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The church burned down in the  Great Fire of 1666, and was rebuilt again by Wren in 1678-88, only to be demolished during the construction of Queen Victoria Street in 1874,  when the parish was merged with St Mary Aldermary.

Lost Wren Churches

It  is one of the twenty-one lost Wren churches, and one of the ten lost between 1860 (“Union of Benefices Act”)  and 1900.

St Antholin plaque on St Mary Aldermary

A stone tablet that marked its former site was salvaged when the site was developed to make way for Bucklersbury House, and still survives affixed to the outside wall of the church of  St Mary Aldermary.

Spire (Sydenham)

Rather remarkably, part of the spire, which had been removed and replaced in 1829, survives on the site of the house of the man who acquired it in Sydenham.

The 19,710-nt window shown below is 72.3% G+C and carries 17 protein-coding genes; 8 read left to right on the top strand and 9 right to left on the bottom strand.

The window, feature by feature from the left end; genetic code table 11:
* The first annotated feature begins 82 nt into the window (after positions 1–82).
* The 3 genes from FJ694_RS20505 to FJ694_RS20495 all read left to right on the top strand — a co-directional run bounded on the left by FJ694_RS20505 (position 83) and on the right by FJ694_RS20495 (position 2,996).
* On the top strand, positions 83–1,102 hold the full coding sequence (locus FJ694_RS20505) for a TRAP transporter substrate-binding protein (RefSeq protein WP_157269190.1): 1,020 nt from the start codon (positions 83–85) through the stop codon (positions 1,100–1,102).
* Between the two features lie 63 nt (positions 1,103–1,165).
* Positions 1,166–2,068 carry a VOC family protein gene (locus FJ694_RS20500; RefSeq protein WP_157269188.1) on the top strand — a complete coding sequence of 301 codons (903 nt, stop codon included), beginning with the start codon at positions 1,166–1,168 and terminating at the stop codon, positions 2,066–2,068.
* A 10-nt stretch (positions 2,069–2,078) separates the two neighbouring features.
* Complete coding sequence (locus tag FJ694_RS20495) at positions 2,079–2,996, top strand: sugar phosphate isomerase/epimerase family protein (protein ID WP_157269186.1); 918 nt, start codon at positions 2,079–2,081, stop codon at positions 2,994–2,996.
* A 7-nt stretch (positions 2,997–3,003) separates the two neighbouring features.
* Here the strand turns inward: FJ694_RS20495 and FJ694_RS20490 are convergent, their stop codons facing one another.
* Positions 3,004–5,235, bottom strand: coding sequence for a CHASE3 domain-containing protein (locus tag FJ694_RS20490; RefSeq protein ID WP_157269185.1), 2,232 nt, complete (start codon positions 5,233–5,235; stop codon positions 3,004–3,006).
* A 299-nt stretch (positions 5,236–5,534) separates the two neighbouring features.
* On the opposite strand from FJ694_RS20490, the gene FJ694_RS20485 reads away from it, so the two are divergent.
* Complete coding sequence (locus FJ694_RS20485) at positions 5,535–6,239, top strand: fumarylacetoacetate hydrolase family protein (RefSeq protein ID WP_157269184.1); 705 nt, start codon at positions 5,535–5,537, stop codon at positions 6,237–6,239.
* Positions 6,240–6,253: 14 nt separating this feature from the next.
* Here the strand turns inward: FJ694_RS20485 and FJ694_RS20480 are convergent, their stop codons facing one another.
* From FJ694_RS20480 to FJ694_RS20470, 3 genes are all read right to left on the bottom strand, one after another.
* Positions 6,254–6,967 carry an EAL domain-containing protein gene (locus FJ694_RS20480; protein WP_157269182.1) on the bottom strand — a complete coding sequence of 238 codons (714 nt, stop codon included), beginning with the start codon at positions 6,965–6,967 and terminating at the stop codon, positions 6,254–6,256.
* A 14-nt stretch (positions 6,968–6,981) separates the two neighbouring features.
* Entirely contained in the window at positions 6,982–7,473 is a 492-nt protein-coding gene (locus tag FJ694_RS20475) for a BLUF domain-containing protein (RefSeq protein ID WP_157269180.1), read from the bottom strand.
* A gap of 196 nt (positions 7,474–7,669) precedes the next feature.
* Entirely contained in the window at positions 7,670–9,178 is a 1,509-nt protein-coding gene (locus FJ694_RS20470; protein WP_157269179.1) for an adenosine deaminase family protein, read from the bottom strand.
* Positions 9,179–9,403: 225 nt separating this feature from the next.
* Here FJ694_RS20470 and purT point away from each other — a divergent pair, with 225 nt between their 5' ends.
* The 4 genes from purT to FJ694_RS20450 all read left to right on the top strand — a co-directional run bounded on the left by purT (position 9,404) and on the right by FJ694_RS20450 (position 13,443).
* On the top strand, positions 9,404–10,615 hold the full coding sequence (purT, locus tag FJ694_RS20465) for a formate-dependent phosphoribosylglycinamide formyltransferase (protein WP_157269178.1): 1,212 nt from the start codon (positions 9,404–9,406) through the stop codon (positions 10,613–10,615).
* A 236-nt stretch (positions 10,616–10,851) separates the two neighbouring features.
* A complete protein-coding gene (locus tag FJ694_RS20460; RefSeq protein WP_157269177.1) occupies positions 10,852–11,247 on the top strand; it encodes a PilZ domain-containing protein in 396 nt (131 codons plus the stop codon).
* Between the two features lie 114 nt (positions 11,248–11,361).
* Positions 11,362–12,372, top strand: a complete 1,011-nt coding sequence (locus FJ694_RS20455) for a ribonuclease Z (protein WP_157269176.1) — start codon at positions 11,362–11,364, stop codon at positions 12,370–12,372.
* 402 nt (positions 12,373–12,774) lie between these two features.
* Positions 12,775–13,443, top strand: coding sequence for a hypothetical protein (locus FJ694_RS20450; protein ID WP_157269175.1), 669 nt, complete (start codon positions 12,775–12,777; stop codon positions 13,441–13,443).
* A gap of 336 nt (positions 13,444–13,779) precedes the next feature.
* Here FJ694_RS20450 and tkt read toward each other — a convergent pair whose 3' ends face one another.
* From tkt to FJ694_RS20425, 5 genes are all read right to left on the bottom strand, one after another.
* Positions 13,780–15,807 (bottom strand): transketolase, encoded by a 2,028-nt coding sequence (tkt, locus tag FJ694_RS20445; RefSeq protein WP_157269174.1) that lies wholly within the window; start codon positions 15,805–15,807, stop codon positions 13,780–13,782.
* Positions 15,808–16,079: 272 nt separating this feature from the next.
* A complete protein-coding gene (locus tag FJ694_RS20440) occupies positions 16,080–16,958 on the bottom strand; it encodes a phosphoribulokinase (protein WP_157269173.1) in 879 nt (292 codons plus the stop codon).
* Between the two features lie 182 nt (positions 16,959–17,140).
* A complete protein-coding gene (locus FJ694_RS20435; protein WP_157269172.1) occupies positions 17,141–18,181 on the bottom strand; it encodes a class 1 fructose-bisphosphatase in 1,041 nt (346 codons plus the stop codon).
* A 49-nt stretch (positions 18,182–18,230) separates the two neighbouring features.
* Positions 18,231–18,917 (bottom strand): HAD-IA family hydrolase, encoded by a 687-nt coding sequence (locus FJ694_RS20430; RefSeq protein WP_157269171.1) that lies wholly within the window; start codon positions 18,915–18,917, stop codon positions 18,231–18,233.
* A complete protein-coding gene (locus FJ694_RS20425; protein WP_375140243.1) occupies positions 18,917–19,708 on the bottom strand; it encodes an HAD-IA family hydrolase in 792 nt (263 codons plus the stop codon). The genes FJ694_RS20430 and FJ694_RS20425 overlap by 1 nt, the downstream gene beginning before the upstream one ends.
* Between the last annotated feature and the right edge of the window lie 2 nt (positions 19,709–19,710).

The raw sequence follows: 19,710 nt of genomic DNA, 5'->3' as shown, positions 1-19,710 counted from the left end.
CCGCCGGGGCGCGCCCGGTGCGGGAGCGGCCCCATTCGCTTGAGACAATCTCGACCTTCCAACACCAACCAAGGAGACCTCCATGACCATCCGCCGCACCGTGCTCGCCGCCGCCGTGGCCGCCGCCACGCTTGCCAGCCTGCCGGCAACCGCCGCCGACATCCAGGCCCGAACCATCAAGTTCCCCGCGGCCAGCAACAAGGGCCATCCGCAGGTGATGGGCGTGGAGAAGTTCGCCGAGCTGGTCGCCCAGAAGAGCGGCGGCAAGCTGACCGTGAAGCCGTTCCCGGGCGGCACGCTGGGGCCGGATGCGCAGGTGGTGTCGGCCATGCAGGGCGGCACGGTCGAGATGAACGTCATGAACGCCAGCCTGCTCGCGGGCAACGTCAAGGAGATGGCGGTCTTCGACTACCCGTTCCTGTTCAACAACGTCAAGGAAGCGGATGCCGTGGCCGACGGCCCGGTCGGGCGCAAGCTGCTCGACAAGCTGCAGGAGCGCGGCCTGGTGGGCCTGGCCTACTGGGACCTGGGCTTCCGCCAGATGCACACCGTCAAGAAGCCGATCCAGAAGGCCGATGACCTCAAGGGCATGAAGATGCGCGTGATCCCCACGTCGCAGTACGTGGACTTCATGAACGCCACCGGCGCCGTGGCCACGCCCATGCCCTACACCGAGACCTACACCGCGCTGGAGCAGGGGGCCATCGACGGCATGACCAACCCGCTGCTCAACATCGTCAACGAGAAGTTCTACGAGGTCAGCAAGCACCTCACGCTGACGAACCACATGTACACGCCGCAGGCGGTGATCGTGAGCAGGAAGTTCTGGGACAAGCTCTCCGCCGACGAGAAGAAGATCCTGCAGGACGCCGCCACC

Walthamstow

Another in the occasional series on historic sites on the “Capital Ring” walk …

Walthamstow was first recorded in c. 1075 as Wilcumestowe, from the Old English “wilcuma”, meaning “welcoming”, and “stow”, “holy place”.   In the Medieval and post-Medieval periods, its rural location some  seven miles remote from  the City of London made it an attractive place for wealthy merchants to escape or retire to.   The area only began  to become densely built up in the nineteenth century.  It is now part of the London Borough of Waltham Forest.

 

The fifteenth-century  “Ancient House” stands there still, in the picturesque secluded enclave of Walthamstow Village, alongside  the sixteenth-century Monoux Alms-Houses, built by the sometime Master of the Drapers’ Company and Lord Mayor of London George Monoux, and the eleventh- or twelfth- century church of St Mary.

Church of St Mary

1 - General view of exterior of  church

2 - General view of interior

3 - Churchyard